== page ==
Having the developed networks of railways and highways, a complex of the international airports, the airways which pass the territory of the country in latitudinal and longitudinal directions for international and, first of all, transit transportations, Uzbekistan possesses huge transport potential and is capable to utilize national transit resources for ensuring the Euro-Asian communications and meet the demands of the country in transportations of passengers and cargoes in all kinds of transport.
In questions of attraction of transit cargoes, the international transport terminals and the centers of logistics should be given special emphasis. These centers should coordinate activity of various types of transports which are rather important in the conditions of the countries of the Central Asia with no access to the sea. Accordingly, the logistical centers should be established alongside the main transit corridors, and also on borders between the states of the region and, in effect, fulfill the functions of so-called “dry ports”.
The International logistics center being projected now in Tashkent is unique in Central Asia and should serve as transshipment and transit-transfer base for all kinds of cargoes on regional transport corridors.
Modernization and development of transport infrastructure, construction of new transport corridors are the important section of attraction of investments.
All types of transport have been developed in the republic. Today the length of railways comprises 6,5 thousands km. Density of railway network in the republic is the highest in the Central Asia. Automobile transport plays significant role in shipment of cargoes and passengers. During years of reforms over 43,5 thd. km. of highways were constructed and put into operation, 97% of them have a hard covering.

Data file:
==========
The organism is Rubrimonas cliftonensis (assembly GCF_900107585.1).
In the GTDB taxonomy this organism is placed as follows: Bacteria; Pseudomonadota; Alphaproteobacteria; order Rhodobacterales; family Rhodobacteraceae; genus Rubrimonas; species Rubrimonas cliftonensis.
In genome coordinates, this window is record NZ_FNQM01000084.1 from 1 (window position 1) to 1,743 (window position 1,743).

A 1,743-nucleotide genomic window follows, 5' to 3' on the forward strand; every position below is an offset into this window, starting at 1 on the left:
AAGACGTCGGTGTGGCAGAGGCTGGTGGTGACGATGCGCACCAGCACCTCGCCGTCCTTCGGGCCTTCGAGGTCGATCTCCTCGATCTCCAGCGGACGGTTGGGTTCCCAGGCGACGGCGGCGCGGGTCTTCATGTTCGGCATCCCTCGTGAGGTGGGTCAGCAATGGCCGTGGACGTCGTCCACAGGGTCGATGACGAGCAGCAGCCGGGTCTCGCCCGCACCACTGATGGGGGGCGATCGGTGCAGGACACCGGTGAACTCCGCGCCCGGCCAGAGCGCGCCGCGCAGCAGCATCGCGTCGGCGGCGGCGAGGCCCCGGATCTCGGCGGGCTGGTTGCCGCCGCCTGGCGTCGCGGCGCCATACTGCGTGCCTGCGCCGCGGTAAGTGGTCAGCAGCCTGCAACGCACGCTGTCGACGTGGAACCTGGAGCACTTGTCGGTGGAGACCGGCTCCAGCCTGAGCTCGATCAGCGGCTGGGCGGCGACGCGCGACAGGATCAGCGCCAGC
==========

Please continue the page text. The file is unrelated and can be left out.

The Uzbekistan Railways existing network of railways and roads connects the most remote regions and uninhabited areas of the country to major centers, providing access to international transport systems and basic natural mineral and raw materials resources in the country.
The country has prioritized its international system of transportation creating reliable short distance transport lines, providing access to the neighboring countries and the rest of the world.
The railway line passing through Tedgen – Serahs – Meshhed, an integrated part of the Trans Asian line connecting Beijing and Istanbul is in operation. Since 2000 this line is to transport goods in both directions totaling 6-8 million tons and possibly doubling this capacity.
Transportation along this corridor provides Uzbekistan with additional foreign trade relations with Eastern countries of the Asia-Pacific Ocean regions, West Turkey and some European countries.
An import contribution towards the development to transportation in the country is the TRASECA Project implemented by the TACIS Program (European Community Technical Assistance for the CIS), which provides for the construction of the Trans-Caucases main line passing through the Central Asian countries of Azerbaijan, Georgia and the Black Sea ports. In addition to building a new railway, Uzbekistan takes part in the project to construct a road connecting Andijan, Osh, Irkeshtam and Kashgar. This road will provide access to China and Pakistan. The road will continue through Bukhara, Seraks, Meshhed, Teheran, Termez, Heart, Kandagar and Karachi, providing access to the Indian Ocean. This corridor makes the distance to EEC countries 3 times shorter.
The establishment and strengthening of these trans-continental main-lines provide favorable conditions for foreign economic relations for Uzbekistan and other Central Asian countries. The expansion of transit passenger and cargo transportation connects Uzbekistan to Asian-Pasific Ocean region countries such as India and China and Near East countries such Turkey as well as Europe.
These so-called “new routes” practically coincide with the routes of the Great Silk Road. These routes provide opportunities to develop regular tourist and cultural relations with numerous countries of the world as it did so long ago.